Data on the effectiveness of COVID-19 vaccines, thus far, have focused on how well vaccination protects patients from infection. We know that the vaccines, overall, are approximately 95% effective against infection, though that figure may be as low as 66% against the Delta variant. We also know, however, that breakthrough cases occur more often than we might have anticipated. An article just published in the New England Journal of Medicine appears to be the first to track the effects of vaccination across the board, including among people who did get the shot. And the news is good: The researchers found an overall effectiveness rate of 89% against infection leading to hospitalization, 90% effectiveness in reducing ICU admission, and 91% effective against infection that would lead to a trip to an urgent care center or the emergency room. It’s too early to know what the effects of that might be, but it may be reasonable to presume that having fewer infected patients in your waiting room and engaging with your staff (and other patients) will lower the chance that anyone will become infected by visiting your center. And the results certainly add to the growing body of evidence that the vaccines work.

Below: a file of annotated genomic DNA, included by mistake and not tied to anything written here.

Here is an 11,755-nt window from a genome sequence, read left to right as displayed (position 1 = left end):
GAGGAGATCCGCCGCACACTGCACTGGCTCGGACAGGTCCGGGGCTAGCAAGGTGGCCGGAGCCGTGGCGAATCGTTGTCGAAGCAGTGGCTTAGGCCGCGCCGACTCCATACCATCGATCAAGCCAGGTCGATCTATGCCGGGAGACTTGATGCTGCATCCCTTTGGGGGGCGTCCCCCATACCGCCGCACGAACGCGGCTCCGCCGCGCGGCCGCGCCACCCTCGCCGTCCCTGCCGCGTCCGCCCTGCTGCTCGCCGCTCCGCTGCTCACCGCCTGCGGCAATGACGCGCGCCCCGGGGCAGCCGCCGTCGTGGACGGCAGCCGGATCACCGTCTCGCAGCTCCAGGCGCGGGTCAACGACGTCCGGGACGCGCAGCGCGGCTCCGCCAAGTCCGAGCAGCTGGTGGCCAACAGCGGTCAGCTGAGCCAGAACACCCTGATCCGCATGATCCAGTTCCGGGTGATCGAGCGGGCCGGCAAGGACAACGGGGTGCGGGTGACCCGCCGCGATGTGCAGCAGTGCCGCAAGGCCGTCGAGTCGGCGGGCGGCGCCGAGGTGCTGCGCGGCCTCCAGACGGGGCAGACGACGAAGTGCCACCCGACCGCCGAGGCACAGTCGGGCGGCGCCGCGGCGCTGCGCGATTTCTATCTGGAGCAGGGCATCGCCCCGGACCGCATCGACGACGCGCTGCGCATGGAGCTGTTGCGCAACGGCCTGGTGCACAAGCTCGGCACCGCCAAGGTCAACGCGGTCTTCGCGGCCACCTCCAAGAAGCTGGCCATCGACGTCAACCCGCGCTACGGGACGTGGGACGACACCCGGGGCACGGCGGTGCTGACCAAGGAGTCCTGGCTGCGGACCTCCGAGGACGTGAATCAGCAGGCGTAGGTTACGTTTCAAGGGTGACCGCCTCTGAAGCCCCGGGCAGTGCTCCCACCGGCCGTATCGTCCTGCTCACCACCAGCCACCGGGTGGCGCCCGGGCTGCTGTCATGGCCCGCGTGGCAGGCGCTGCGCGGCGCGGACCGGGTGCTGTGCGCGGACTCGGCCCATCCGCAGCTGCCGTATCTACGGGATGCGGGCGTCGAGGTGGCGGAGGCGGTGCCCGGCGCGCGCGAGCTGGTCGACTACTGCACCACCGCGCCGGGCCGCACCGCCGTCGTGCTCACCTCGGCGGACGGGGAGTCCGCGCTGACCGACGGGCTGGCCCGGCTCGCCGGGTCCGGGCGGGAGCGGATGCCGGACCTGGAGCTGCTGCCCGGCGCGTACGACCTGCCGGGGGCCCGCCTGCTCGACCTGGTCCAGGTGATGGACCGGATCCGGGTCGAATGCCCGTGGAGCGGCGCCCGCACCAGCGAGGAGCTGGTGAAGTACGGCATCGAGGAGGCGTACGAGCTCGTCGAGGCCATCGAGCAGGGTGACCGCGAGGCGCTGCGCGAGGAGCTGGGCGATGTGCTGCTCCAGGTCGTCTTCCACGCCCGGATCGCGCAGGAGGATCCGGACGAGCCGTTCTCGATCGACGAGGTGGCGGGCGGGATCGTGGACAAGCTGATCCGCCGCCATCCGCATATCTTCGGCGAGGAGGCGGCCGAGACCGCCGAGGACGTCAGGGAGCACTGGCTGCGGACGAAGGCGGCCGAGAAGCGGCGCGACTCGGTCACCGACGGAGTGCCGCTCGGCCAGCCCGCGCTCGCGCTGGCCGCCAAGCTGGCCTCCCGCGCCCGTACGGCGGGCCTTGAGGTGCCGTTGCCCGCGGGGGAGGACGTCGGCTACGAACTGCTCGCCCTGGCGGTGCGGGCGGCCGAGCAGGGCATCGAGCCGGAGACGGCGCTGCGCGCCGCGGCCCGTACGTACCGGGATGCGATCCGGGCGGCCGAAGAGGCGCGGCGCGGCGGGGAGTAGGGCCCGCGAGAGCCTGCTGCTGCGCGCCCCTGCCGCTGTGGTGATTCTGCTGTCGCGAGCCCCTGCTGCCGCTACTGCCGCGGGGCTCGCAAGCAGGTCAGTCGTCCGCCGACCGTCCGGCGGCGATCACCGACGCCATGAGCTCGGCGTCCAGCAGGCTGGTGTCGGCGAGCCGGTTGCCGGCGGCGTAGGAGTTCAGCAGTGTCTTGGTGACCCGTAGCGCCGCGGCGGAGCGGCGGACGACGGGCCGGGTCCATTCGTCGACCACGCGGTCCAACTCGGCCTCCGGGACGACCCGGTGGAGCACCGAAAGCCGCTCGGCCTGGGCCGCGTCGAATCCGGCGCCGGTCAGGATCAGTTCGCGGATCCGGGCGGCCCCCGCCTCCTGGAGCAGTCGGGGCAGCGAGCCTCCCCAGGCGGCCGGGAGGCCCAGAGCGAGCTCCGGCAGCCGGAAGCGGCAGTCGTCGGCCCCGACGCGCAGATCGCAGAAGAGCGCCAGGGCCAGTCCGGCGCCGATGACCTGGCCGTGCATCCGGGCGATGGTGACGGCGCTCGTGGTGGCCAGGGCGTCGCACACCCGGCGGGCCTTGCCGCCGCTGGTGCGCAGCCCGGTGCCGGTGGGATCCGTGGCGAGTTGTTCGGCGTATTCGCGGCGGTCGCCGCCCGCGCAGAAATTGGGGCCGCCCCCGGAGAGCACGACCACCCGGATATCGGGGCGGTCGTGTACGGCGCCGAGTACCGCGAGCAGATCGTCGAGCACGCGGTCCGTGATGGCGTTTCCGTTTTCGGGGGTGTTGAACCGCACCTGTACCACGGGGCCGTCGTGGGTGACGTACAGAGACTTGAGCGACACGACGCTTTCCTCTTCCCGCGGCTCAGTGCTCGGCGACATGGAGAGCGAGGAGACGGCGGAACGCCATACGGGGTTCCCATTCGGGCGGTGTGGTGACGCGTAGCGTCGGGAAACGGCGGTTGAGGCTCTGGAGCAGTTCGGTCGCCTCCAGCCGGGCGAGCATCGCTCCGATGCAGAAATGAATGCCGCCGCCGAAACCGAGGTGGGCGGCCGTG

Now It’s Been Proven: COVID-19 Vaccines Reduce Hospitalizations (and Even Trips to Urgent Care)
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